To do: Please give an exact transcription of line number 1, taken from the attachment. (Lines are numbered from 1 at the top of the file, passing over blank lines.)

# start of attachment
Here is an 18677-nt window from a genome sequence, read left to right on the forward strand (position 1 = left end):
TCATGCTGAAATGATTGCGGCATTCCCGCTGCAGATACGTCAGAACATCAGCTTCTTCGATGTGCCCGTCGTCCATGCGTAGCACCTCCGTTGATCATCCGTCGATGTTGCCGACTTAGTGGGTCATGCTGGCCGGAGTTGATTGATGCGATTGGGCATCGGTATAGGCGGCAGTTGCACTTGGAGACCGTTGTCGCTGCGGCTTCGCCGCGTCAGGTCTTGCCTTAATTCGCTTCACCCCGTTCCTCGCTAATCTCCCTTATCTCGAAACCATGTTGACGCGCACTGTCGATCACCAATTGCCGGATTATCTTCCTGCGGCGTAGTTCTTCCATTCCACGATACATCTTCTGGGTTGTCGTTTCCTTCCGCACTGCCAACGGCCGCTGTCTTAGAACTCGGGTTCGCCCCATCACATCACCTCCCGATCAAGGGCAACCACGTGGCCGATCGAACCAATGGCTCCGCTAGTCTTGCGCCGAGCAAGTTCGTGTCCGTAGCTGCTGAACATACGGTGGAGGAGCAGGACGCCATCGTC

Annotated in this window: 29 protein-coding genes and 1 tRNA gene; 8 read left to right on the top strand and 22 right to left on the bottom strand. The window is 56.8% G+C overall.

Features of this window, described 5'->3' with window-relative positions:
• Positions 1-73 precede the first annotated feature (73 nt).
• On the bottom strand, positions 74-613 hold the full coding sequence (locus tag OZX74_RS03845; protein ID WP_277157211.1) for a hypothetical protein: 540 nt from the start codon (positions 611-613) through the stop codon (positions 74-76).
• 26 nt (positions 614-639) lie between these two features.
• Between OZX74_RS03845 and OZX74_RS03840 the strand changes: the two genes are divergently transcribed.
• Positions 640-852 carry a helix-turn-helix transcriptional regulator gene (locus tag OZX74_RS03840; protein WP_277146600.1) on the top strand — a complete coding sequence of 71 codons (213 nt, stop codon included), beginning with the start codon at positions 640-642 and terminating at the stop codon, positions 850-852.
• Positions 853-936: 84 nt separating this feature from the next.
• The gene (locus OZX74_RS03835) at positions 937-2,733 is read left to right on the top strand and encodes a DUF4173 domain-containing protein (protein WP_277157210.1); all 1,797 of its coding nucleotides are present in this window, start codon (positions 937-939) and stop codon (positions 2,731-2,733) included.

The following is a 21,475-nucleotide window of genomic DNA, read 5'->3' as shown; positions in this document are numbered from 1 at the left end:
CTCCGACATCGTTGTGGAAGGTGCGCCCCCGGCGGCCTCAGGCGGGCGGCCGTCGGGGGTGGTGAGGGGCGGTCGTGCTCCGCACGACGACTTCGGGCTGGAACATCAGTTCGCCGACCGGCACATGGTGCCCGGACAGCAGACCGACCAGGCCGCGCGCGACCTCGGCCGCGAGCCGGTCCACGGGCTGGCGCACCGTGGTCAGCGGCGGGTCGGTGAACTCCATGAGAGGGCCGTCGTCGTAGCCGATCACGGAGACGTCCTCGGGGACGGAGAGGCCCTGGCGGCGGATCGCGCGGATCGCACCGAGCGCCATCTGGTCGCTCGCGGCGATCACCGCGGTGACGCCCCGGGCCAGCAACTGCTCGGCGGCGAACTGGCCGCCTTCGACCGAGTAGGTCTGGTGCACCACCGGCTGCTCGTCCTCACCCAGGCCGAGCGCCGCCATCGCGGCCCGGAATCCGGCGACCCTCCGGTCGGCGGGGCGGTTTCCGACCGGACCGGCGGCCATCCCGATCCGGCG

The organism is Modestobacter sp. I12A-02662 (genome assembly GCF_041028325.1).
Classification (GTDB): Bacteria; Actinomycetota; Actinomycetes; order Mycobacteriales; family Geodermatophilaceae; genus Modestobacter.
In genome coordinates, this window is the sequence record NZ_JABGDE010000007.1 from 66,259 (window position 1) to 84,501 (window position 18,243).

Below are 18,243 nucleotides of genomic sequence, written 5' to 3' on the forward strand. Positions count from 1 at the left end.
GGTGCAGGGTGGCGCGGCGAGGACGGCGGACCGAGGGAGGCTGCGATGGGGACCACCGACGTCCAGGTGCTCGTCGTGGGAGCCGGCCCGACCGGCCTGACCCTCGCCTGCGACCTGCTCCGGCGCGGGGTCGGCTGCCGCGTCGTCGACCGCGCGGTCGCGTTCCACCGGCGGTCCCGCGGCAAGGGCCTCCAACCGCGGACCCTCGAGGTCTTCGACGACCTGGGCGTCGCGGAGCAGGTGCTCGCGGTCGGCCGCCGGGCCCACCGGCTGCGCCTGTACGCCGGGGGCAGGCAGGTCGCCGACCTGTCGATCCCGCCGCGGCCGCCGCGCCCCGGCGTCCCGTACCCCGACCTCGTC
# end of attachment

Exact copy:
Here is an 18677-nt window from a genome sequence, read left to right on the forward strand (position 1 = left end):